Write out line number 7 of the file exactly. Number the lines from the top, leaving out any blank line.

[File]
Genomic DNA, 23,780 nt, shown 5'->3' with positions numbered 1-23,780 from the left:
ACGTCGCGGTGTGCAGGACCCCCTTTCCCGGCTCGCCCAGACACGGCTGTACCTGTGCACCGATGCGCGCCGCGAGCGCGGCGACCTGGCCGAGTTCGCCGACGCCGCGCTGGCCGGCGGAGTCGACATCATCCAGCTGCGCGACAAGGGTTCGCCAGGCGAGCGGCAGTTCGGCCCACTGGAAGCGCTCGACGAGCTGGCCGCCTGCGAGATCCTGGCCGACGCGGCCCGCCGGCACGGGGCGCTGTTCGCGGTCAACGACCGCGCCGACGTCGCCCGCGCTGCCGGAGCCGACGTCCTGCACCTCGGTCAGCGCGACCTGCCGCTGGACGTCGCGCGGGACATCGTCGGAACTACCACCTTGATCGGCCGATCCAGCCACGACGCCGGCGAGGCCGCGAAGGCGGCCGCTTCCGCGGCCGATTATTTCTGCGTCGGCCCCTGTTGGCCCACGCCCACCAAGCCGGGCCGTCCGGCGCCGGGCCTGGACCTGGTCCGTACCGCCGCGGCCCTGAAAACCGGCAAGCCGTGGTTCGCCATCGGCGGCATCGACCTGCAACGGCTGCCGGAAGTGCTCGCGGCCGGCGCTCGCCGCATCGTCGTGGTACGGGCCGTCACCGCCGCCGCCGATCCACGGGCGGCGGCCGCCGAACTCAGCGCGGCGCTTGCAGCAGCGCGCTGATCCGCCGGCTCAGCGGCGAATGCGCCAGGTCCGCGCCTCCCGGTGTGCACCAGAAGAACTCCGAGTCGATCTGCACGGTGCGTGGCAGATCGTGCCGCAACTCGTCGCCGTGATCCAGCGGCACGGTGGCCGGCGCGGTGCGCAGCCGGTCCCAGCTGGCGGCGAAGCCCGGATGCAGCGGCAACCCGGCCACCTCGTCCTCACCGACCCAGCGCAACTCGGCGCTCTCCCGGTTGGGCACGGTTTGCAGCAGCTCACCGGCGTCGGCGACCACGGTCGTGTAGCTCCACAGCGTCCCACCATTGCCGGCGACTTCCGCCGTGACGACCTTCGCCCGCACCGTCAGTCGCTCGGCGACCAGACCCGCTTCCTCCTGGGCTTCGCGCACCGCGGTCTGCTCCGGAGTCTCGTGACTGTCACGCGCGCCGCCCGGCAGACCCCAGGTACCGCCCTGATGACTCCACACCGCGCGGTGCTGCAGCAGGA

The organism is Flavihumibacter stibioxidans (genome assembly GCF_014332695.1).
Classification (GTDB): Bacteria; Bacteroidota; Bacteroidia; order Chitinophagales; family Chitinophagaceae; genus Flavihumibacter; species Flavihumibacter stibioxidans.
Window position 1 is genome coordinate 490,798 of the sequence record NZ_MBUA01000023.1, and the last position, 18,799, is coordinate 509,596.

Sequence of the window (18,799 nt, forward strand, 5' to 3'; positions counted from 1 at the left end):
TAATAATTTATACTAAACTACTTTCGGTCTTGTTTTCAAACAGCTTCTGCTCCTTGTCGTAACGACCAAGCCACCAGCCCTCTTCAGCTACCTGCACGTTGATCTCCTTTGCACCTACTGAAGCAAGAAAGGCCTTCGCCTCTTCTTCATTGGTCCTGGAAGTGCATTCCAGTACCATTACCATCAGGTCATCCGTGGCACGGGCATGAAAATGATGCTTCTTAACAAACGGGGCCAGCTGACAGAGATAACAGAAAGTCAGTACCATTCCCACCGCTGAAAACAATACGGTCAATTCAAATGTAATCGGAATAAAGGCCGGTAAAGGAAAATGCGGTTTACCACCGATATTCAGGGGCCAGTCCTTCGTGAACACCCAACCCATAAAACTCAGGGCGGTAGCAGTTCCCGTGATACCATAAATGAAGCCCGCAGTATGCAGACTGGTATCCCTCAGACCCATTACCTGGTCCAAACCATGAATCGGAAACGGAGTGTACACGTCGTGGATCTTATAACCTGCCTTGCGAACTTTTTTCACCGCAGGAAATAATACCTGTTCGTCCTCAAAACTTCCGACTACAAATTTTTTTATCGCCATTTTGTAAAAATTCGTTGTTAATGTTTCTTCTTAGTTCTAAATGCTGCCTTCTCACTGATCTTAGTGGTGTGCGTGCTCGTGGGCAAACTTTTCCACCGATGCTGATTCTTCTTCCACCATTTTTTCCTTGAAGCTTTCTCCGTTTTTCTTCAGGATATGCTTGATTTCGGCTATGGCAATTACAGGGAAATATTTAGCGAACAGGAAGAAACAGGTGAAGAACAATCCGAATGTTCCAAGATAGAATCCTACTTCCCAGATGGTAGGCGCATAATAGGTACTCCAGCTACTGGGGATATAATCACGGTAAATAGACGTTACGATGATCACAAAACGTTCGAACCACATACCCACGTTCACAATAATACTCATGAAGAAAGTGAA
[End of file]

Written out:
TAATAATTTATACTAAACTACTTTCGGTCTTGTTTTCAAACAGCTTCTGCTCCTTGTCGTAACGACCAAGCCACCAGCCCTCTTCAGCTACCTGCACGTTGATCTCCTTTGCACCTACTGAAGCAAGAAAGGCCTTCGCCTCTTCTTCATTGGTCCTGGAAGTGCATTCCAGTACCATTACCATCAGGTCATCCGTGGCACGGGCATGAAAATGATGCTTCTTAACAAACGGGGCCAGCTGACAGAGATAACAGAAAGTCAGTACCATTCCCACCGCTGAAAACAATACGGTCAATTCAAATGTAATCGGAATAAAGGCCGGTAAAGGAAAATGCGGTTTACCACCGATATTCAGGGGCCAGTCCTTCGTGAACACCCAACCCATAAAACTCAGGGCGGTAGCAGTTCCCGTGATACCATAAATGAAGCCCGCAGTATGCAGACTGGTATCCCTCAGACCCATTACCTGGTCCAAACCATGAATCGGAAACGGAGTGTACACGTCGTGGATCTTATAACCTGCCTTGCGAACTTTTTTCACCGCAGGAAATAATACCTGTTCGTCCTCAAAACTTCCGACTACAAATTTTTTTATCGCCATTTTGTAAAAATTCGTTGTTAATGTTTCTTCTTAGTTCTAAATGCTGCCTTCTCACTGATCTTAGTGGTGTGCGTGCTCGTGGGCAAACTTTTCCACCGATGCTGATTCTTCTTCCACCATTTTTTCCTTGAAGCTTTCTCCGTTTTTCTTCAGGATATGCTTGATTTCGGCTATGGCAATTACAGGGAAATATTTAGCGAACAGGAAGAAACAGGTGAAGAACAATCCGAATGTTCCAAGATAGAATCCTACTTCCCAGATGGTAGGCGCATAATAGGTACTCCAGCTACTGGGGATATAATCACGGTAAATAGACGTTACGATGATCACAAAACGTTCGAACCACATACCCACGTTCACAATAATACTCATGAAGAAAGTGAA